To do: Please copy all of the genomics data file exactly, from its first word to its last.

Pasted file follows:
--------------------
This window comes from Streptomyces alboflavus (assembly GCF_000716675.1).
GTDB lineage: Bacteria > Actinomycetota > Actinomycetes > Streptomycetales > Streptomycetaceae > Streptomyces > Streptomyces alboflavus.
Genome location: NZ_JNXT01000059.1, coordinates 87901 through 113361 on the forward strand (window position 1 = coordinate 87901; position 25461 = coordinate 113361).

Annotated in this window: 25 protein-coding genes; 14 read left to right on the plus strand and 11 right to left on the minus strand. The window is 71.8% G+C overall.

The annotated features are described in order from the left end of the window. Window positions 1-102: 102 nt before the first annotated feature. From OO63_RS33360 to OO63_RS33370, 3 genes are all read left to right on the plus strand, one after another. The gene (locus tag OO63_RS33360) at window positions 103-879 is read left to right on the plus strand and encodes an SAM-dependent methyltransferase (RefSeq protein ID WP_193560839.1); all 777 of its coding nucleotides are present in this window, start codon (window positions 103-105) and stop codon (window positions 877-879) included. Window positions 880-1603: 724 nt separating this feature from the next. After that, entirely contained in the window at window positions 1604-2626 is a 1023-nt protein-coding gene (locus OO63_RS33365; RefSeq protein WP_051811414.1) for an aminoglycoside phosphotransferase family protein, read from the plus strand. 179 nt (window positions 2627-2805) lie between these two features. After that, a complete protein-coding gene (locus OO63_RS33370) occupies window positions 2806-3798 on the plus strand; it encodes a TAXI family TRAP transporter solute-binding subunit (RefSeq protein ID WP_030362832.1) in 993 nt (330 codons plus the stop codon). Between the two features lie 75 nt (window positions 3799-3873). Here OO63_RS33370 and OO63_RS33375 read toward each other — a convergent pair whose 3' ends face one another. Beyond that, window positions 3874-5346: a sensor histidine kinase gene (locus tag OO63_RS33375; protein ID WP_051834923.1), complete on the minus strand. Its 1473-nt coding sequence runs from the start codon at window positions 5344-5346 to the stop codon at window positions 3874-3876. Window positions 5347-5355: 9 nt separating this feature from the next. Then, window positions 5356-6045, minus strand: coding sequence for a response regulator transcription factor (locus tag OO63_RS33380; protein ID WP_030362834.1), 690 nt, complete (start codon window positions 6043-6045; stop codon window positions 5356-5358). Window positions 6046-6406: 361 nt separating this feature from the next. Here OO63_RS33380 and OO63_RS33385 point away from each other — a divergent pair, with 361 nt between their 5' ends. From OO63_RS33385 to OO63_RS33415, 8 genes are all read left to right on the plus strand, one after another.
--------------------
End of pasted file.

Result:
This window comes from Streptomyces alboflavus (assembly GCF_000716675.1).
GTDB lineage: Bacteria > Actinomycetota > Actinomycetes > Streptomycetales > Streptomycetaceae > Streptomyces > Streptomyces alboflavus.
Genome location: NZ_JNXT01000059.1, coordinates 87901 through 113361 on the forward strand (window position 1 = coordinate 87901; position 25461 = coordinate 113361).

Annotated in this window: 25 protein-coding genes; 14 read left to right on the plus strand and 11 right to left on the minus strand. The window is 71.8% G+C overall.

The annotated features are described in order from the left end of the window. Window positions 1-102: 102 nt before the first annotated feature. From OO63_RS33360 to OO63_RS33370, 3 genes are all read left to right on the plus strand, one after another. The gene (locus tag OO63_RS33360) at window positions 103-879 is read left to right on the plus strand and encodes an SAM-dependent methyltransferase (RefSeq protein ID WP_193560839.1); all 777 of its coding nucleotides are present in this window, start codon (window positions 103-105) and stop codon (window positions 877-879) included. Window positions 880-1603: 724 nt separating this feature from the next. After that, entirely contained in the window at window positions 1604-2626 is a 1023-nt protein-coding gene (locus OO63_RS33365; RefSeq protein WP_051811414.1) for an aminoglycoside phosphotransferase family protein, read from the plus strand. 179 nt (window positions 2627-2805) lie between these two features. After that, a complete protein-coding gene (locus OO63_RS33370) occupies window positions 2806-3798 on the plus strand; it encodes a TAXI family TRAP transporter solute-binding subunit (RefSeq protein ID WP_030362832.1) in 993 nt (330 codons plus the stop codon). Between the two features lie 75 nt (window positions 3799-3873). Here OO63_RS33370 and OO63_RS33375 read toward each other — a convergent pair whose 3' ends face one another. Beyond that, window positions 3874-5346: a sensor histidine kinase gene (locus tag OO63_RS33375; protein ID WP_051834923.1), complete on the minus strand. Its 1473-nt coding sequence runs from the start codon at window positions 5344-5346 to the stop codon at window positions 3874-3876. Window positions 5347-5355: 9 nt separating this feature from the next. Then, window positions 5356-6045, minus strand: coding sequence for a response regulator transcription factor (locus tag OO63_RS33380; protein ID WP_030362834.1), 690 nt, complete (start codon window positions 6043-6045; stop codon window positions 5356-5358). Window positions 6046-6406: 361 nt separating this feature from the next. Here OO63_RS33380 and OO63_RS33385 point away from each other — a divergent pair, with 361 nt between their 5' ends. From OO63_RS33385 to OO63_RS33415, 8 genes are all read left to right on the plus strand, one after another.